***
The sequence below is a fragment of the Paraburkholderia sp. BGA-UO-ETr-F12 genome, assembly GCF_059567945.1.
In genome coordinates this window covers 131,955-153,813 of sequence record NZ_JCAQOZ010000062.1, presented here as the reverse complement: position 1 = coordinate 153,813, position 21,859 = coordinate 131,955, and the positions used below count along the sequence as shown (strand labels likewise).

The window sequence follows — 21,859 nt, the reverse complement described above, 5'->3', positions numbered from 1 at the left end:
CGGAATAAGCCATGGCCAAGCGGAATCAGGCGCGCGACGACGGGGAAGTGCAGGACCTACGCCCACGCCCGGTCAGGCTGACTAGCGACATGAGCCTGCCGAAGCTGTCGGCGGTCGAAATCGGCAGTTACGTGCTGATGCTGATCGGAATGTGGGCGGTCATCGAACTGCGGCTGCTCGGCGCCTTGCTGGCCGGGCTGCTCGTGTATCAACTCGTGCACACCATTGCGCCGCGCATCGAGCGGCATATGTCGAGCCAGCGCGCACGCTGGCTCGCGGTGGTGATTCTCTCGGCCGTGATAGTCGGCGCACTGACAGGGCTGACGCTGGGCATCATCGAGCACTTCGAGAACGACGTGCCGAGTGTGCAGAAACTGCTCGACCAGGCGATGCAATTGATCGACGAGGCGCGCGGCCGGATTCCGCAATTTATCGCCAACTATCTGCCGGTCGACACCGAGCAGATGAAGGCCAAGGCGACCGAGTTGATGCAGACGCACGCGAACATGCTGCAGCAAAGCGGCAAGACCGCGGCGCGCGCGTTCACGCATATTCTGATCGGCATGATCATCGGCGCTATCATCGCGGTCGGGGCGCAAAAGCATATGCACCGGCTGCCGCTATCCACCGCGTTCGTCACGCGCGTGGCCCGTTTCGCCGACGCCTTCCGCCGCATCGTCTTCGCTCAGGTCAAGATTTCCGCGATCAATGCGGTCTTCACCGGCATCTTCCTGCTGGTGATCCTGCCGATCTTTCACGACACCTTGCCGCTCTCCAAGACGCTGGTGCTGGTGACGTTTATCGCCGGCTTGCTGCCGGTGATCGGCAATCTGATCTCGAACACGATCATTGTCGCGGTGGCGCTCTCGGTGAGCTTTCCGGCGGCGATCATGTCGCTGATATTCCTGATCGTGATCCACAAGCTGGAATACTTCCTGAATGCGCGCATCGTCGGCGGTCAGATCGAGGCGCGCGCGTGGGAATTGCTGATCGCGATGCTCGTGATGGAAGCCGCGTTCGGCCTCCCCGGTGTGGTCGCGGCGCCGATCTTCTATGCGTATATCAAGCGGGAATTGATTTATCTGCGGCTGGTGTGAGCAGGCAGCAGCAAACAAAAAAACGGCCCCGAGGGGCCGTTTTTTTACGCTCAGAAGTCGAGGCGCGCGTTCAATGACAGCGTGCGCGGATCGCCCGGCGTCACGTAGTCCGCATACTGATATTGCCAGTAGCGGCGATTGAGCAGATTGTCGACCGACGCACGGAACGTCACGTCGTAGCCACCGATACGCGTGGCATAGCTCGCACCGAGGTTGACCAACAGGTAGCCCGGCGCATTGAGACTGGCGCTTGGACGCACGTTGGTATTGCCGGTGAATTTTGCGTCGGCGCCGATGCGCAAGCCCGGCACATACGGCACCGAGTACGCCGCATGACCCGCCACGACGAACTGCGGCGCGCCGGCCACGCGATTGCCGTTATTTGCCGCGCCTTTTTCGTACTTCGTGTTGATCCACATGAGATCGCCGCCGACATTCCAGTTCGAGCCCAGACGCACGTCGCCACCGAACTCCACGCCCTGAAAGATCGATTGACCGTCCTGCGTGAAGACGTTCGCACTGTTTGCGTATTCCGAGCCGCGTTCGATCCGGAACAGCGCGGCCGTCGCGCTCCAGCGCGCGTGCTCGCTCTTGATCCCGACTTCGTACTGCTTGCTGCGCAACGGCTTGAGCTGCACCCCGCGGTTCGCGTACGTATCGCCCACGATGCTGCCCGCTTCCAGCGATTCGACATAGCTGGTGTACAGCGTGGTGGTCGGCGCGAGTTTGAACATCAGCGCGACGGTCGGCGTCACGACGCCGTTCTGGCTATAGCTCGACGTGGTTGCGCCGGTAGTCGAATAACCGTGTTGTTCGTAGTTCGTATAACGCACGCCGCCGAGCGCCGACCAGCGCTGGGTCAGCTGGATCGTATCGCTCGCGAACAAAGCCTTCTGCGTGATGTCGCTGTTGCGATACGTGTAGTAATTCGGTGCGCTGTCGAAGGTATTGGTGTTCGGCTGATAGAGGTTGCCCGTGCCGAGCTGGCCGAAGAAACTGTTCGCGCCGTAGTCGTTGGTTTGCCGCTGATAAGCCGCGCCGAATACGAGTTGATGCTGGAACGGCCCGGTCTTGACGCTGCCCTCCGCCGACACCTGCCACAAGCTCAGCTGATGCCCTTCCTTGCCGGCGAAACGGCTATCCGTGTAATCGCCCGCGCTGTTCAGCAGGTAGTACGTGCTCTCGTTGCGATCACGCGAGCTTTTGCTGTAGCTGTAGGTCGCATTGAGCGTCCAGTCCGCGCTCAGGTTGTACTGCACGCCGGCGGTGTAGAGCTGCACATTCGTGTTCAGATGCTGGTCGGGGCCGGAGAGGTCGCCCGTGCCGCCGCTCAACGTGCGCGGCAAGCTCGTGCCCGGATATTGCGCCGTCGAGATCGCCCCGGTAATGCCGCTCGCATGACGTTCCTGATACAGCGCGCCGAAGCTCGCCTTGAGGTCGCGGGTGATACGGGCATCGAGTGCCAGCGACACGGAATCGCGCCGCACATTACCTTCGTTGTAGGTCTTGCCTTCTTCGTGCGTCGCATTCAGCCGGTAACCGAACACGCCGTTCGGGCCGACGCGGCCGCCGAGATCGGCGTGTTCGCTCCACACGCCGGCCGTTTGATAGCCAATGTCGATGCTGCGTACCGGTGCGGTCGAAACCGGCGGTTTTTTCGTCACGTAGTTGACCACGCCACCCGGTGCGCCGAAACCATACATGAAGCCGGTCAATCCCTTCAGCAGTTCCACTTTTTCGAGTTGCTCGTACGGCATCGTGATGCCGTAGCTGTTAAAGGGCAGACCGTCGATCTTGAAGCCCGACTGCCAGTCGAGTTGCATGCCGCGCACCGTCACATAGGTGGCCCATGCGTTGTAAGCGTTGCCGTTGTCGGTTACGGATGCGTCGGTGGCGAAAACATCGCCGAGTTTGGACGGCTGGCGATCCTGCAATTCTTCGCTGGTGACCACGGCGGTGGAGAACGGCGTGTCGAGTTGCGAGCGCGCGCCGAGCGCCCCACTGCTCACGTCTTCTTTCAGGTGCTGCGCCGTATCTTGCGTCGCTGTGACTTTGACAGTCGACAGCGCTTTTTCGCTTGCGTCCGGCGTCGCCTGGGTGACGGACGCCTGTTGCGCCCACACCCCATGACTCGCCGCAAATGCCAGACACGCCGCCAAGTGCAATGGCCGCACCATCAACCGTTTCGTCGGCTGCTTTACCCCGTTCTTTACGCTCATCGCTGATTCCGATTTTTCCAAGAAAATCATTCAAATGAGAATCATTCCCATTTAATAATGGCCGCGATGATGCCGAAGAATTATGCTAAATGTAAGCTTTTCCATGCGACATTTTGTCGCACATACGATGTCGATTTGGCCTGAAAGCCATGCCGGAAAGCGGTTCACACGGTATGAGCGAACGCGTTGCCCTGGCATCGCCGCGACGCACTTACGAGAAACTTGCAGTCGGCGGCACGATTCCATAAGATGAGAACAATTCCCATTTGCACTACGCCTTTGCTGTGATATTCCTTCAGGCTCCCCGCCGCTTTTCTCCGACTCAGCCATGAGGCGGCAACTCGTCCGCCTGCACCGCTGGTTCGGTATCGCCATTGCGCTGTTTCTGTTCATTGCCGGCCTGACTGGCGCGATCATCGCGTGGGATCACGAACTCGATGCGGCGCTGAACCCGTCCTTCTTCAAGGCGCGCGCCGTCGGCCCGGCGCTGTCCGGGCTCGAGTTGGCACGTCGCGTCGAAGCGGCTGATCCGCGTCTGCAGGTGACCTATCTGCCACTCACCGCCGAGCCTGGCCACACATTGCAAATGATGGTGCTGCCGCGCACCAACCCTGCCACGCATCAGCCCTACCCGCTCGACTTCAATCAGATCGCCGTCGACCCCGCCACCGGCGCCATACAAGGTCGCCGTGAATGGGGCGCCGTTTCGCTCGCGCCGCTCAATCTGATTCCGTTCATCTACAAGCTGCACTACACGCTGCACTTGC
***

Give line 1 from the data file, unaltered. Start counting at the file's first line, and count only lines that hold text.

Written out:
The sequence below is a fragment of the Paraburkholderia sp. BGA-UO-ETr-F12 genome, assembly GCF_059567945.1.